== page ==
• $\begingroup$ I don't understand the metric. Why isn't the coordinate $r$ used? And why isn't there a time component, ${\rm d}t^2$? $\endgroup$ – Kyle Kanos Mar 12 '16 at 15:16
  • $\begingroup$ Think of it like this, $a(t)$ is actually $r(t)$. This is the metric of space, not the space-time, here's the space-time metric: $d\tau^2 = - dt^2 + ds^2$ $\endgroup$ – Saeed Mar 12 '16 at 16:23
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Suppose you have a circle of radius $r$. In order to model a standing wave on the circle, you need to keep in mind appropriate boundary conditions. In this case, the positive integer multiple of the wavelength should be equal to the circumference of the circle, a condition for constructive interference. This is because otherwise the wave will interfere destructively with itself on the entire circle, resulting in the vanishing of the wave.

Therefore we have

$$ n \lambda = 2 \pi r$$

which implies

$$ \lambda = 2 \pi r/n$$

So basically for a fixed $n$, the wavelength required for a standing wave increases with $r$.

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  • $\begingroup$ Thanks for the answer, but my question was something else. I thing I couldn't ask it properly, let me try it again. When we increase the radius of the circle, since we're not changing the properties of the environment, the propagation speed of the wave should remain unchanged. So, if the wavelength remains the same too, it means that we couldn't have a standing wave anymore. But, it seems that the nature tend to tune the wavelength to keep the standing wave. Well, my question is why does the nature tune the wavelength? $\endgroup$ – Saeed Mar 10 '16 at 2:46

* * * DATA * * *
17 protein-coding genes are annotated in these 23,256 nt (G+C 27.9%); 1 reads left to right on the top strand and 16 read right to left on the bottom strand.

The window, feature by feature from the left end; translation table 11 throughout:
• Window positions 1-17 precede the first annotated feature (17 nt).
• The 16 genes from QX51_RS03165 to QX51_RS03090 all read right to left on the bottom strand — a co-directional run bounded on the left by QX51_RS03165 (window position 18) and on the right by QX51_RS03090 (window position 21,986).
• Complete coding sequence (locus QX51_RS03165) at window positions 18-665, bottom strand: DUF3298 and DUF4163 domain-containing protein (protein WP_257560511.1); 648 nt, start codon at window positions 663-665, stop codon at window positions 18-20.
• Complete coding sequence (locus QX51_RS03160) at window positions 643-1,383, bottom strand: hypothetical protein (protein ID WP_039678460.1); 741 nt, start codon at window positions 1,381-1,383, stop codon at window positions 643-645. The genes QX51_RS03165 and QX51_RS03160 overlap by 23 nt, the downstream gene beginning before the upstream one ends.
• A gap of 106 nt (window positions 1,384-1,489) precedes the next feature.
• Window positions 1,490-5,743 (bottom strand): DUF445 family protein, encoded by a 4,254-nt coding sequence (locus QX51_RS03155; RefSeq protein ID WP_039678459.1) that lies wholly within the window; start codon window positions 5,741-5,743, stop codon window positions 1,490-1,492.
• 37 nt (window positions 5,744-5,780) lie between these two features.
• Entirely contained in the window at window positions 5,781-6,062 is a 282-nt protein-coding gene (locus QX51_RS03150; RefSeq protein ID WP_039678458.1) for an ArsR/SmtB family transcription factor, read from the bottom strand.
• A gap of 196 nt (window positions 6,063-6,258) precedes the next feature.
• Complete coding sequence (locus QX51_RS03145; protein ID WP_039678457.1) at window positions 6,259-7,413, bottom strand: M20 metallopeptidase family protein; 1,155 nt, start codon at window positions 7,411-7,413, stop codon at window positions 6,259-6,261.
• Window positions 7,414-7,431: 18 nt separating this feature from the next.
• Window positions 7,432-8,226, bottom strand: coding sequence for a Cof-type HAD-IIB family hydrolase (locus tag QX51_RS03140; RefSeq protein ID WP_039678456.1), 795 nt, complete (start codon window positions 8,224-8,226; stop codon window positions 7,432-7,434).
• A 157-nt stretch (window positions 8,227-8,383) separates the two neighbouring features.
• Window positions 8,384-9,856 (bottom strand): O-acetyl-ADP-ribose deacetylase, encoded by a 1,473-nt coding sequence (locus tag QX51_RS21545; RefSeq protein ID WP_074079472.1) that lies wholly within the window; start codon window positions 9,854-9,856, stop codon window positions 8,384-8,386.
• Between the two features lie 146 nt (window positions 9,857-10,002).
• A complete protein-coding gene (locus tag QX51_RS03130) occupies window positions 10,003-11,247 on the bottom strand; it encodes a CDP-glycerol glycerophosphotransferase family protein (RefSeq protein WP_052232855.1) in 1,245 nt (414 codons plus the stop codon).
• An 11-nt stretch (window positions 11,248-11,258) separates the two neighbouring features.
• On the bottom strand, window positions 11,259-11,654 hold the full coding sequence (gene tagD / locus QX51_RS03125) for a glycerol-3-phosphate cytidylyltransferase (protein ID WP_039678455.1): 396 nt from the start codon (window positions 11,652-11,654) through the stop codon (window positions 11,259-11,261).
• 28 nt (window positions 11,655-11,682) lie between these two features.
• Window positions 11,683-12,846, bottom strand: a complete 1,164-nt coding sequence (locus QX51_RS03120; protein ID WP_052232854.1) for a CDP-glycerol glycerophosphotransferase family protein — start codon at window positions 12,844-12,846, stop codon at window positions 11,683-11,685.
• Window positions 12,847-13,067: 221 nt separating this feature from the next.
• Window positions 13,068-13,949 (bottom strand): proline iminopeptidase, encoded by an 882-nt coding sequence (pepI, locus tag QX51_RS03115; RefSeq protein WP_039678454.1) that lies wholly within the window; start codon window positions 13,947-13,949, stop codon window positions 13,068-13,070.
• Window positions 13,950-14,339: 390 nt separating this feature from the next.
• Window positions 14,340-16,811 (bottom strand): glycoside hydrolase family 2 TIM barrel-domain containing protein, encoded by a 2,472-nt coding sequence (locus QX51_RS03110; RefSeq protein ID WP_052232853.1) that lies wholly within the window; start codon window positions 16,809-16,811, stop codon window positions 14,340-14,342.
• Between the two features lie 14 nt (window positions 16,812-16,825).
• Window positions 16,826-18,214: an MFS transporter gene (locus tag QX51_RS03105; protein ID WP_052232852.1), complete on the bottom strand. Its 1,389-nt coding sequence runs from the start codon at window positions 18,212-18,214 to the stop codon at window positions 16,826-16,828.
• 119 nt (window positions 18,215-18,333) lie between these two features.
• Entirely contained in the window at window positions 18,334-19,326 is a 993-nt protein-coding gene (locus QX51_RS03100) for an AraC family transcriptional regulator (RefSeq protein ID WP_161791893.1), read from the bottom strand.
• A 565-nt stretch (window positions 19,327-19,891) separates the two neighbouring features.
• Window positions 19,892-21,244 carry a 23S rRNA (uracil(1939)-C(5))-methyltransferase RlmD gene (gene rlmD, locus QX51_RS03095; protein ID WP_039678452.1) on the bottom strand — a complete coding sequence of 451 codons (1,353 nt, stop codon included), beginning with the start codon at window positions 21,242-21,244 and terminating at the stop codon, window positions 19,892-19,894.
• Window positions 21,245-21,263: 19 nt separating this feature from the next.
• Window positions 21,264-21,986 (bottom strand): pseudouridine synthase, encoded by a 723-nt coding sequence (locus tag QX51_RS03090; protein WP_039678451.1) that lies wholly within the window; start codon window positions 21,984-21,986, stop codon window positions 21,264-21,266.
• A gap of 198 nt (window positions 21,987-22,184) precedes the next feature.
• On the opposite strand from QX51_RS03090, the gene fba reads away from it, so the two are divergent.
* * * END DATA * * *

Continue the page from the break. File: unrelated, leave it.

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    $\begingroup$ Since you said "Nature tunes the wave", you should provide us with a specific example. I am not aware of any cases in real life where this happens. I mean, that's what the Bohr model is about, but that's just a model and all aspects of your conceptual understanding might not apply. Bruce Lee's answer is good, except maybe you wanted him to say "if the wavelength remained the same, we would no longer have a standing wave"? $\endgroup$ – levitopher Mar 10 '16 at 3:34
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The only standing waves one can find in examples on the net are the ones on membranes and water and those are not the waves you mean, since you assume the frequency on the perimeter of the circle.

You have to go to quantum mechanics of elementary particles and the de Broglie wavelength. There one can have an electron in a magnetic field in a circle and its wavelength could be considered a standing wave on the circle. The radius is given by using the relation of the magnetic induced centripetal force equal to the centrifugal,

$$Bqv=mv^2/r . $$

A bigger radius means a larger energy so a larger de Broglie frequency. This is consistent with the other answer.